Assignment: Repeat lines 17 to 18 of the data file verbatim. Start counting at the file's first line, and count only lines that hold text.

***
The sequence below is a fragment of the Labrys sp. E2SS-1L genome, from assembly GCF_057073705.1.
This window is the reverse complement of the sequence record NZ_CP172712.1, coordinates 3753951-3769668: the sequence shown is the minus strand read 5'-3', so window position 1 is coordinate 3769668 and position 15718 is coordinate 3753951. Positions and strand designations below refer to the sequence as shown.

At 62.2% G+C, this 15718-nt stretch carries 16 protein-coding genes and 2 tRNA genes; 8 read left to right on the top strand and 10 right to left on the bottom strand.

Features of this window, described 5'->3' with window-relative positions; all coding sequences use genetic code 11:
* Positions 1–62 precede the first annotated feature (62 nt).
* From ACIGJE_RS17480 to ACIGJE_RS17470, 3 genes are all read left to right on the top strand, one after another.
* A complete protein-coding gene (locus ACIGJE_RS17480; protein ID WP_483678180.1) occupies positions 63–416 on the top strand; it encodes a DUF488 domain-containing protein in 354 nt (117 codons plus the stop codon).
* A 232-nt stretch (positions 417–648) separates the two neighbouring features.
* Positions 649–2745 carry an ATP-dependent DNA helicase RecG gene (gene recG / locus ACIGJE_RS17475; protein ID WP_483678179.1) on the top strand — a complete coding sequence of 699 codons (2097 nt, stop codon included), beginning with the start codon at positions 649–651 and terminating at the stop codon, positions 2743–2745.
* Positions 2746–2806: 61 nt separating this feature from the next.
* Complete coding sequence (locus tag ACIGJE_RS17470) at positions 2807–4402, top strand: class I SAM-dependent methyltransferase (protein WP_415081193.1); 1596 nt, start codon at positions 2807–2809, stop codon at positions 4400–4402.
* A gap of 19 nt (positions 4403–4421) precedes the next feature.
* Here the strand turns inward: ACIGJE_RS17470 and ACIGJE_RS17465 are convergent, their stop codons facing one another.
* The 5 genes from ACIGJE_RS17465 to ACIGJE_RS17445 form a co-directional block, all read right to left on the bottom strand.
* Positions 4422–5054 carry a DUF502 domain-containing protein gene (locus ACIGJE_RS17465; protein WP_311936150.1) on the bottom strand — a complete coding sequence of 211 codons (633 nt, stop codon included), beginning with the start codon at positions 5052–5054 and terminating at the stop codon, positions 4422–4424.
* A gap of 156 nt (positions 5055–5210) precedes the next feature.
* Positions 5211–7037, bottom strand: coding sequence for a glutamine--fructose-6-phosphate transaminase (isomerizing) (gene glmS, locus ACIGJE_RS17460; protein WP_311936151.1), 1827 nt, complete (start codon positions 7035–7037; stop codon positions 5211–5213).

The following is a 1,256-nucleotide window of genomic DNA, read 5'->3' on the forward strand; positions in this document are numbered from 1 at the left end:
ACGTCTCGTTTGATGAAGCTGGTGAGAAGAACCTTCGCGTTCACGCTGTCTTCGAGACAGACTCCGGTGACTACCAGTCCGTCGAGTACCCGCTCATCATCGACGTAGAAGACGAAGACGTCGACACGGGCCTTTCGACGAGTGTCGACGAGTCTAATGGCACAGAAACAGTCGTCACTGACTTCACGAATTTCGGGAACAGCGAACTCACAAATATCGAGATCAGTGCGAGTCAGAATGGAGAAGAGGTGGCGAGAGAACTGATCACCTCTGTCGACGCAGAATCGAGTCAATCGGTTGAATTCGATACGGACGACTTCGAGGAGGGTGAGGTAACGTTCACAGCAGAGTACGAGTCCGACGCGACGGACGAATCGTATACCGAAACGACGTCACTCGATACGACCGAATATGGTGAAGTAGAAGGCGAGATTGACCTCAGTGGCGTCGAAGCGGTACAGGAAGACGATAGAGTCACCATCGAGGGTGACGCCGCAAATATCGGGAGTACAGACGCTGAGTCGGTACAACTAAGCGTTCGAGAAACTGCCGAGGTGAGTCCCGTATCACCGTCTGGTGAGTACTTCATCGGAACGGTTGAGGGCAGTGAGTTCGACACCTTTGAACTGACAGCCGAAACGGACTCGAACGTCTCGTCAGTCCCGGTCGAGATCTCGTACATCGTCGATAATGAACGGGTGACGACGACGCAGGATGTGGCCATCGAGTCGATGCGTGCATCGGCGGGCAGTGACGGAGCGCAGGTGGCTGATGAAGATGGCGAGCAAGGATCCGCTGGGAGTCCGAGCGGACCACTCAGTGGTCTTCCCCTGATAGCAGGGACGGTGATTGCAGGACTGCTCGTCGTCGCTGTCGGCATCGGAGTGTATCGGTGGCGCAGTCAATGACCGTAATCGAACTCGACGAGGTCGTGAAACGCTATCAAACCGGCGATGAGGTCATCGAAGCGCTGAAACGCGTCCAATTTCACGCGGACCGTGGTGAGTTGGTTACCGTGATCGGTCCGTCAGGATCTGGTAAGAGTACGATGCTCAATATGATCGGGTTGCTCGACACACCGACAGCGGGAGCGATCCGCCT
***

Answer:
* Positions 5211–7037, bottom strand: coding sequence for a glutamine--fructose-6-phosphate transaminase (isomerizing) (gene glmS, locus ACIGJE_RS17460; protein WP_311936151.1), 1827 nt, complete (start codon positions 7035–7037; stop codon positions 5211–5213).

The following is a 1,256-nucleotide window of genomic DNA, read 5'->3' on the forward strand; positions in this document are numbered from 1 at the left end: